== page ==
After procuring the written statement of the accused, the preliminary hearing occurred. He was fairly informed of his legal rights, but it is doubtful if he appreciated the force of that advice. He was not then represented by counsel and he was financially unable to employ any. He took the witness stand and freely related his story of the entire affair, which sounds very plausible. If his story is true he acted in self-defense in striking the deceased. At most, his conduct, as related by him, would amount to no more than manslaughter. There is but a single circumstance, afterwards related by the coroner, which creates any possibility that the petitioner struck the deceased with premeditation, deliberation or malice aforethought. That circumstance may reasonably be reconciled with his innocence of murder and his expectation that he would be punished for manslaughter only. The record seems to refute the possibility of his having acted with premeditation or malice. The entire record corroborates his story in the main which convinces us that the homicide was merely the result of a sudden drunken quarrel and an unintentional killing, inducing the petitioner to honestly believe he was guilty of no higher offense than manslaughter and that if he accepted England's advice to plead guilty he would not be punished for any greater offense. His story is practically undisputed, with the exception of outturned pockets of the deceased. There was no eye-witness to the affray other than the deceased and the accused. It is unreasonable to assume there was any motive for him to have deliberately killed a poor migrant fruit picker without means and with whom the petitioner has been on the best of terms. If the deceased had possessed any money or property worth stealing it would have been easy for the prosecution to have proved that fact by bartenders from whom liquor was procured, or by his companion who occupied the camp with him by the riverside at the outskirts of Kelseyville. That was not done. None of these men were called as witnesses. It appears that a grave injustice may have been inflicted on the petitioner by procuring him to plead guilty through the influence of England.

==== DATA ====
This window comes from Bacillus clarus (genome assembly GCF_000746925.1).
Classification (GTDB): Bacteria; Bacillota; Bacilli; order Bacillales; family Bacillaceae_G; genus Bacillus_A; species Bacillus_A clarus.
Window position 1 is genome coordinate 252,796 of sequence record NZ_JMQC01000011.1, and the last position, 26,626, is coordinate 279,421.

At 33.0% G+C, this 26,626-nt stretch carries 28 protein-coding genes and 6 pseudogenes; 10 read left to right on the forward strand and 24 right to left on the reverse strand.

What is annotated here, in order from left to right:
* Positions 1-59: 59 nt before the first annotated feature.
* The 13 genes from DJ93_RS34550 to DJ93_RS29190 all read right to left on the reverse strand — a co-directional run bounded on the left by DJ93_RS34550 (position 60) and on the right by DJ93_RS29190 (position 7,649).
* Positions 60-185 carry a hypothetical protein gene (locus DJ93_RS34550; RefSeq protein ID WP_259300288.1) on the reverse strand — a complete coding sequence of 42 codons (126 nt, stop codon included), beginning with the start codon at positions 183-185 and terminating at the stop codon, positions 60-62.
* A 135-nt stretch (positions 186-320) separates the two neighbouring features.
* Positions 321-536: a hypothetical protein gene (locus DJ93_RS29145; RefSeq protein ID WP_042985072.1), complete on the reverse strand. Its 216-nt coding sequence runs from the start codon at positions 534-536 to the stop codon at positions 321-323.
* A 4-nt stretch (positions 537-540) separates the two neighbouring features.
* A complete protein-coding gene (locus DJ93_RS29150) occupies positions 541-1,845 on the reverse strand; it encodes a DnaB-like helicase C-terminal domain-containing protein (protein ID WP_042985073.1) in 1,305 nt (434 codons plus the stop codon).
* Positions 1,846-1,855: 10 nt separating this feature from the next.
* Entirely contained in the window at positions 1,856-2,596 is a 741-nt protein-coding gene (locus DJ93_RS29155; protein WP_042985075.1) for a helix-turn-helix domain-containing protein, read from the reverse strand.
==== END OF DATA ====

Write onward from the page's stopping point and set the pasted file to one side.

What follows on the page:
The facts show that the petitioner, a young man of previous good character for peace and quiet, had resided for several years with his parents three miles from Kelseyville. Six witnesses, including a physician of local prominence, testified that he was industrious, reliable and peaceable. He had never been in any other serious trouble except on one occasion when he was arrested on a charge of theft of an automobile under section 503 of the Vehicle Code, although he did occasionally drink to excess. He was a laboring man and a painter. He had a savings account of $54 and additional cash in the sum of about $28. The deceased was an itinerant fruit picker, in poor health, who lived with a partner in an improvised camp on the margin of Kelsey Creek near Kelseyville.